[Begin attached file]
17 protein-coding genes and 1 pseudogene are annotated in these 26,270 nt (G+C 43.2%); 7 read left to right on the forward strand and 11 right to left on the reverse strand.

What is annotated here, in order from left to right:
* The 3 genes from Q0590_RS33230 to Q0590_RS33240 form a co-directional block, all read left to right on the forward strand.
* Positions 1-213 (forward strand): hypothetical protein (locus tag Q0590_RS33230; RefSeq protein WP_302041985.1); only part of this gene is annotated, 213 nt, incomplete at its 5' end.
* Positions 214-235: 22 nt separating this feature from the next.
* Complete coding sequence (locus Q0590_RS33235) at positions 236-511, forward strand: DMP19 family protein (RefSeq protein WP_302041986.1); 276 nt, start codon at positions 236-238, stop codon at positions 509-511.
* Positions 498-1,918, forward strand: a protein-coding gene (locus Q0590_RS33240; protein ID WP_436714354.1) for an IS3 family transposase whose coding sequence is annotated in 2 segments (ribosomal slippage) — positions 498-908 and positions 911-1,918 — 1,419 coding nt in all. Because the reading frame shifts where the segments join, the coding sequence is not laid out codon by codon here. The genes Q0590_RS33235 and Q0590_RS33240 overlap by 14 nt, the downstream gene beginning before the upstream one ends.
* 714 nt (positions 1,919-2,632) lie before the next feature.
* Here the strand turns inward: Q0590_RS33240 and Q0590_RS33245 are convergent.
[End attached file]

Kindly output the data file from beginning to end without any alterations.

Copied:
17 protein-coding genes and 1 pseudogene are annotated in these 26,270 nt (G+C 43.2%); 7 read left to right on the forward strand and 11 right to left on the reverse strand.

What is annotated here, in order from left to right:
* The 3 genes from Q0590_RS33230 to Q0590_RS33240 form a co-directional block, all read left to right on the forward strand.
* Positions 1-213 (forward strand): hypothetical protein (locus tag Q0590_RS33230; RefSeq protein WP_302041985.1); only part of this gene is annotated, 213 nt, incomplete at its 5' end.
* Positions 214-235: 22 nt separating this feature from the next.
* Complete coding sequence (locus Q0590_RS33235) at positions 236-511, forward strand: DMP19 family protein (RefSeq protein WP_302041986.1); 276 nt, start codon at positions 236-238, stop codon at positions 509-511.
* Positions 498-1,918, forward strand: a protein-coding gene (locus Q0590_RS33240; protein ID WP_436714354.1) for an IS3 family transposase whose coding sequence is annotated in 2 segments (ribosomal slippage) — positions 498-908 and positions 911-1,918 — 1,419 coding nt in all. Because the reading frame shifts where the segments join, the coding sequence is not laid out codon by codon here. The genes Q0590_RS33235 and Q0590_RS33240 overlap by 14 nt, the downstream gene beginning before the upstream one ends.
* 714 nt (positions 1,919-2,632) lie before the next feature.
* Here the strand turns inward: Q0590_RS33240 and Q0590_RS33245 are convergent.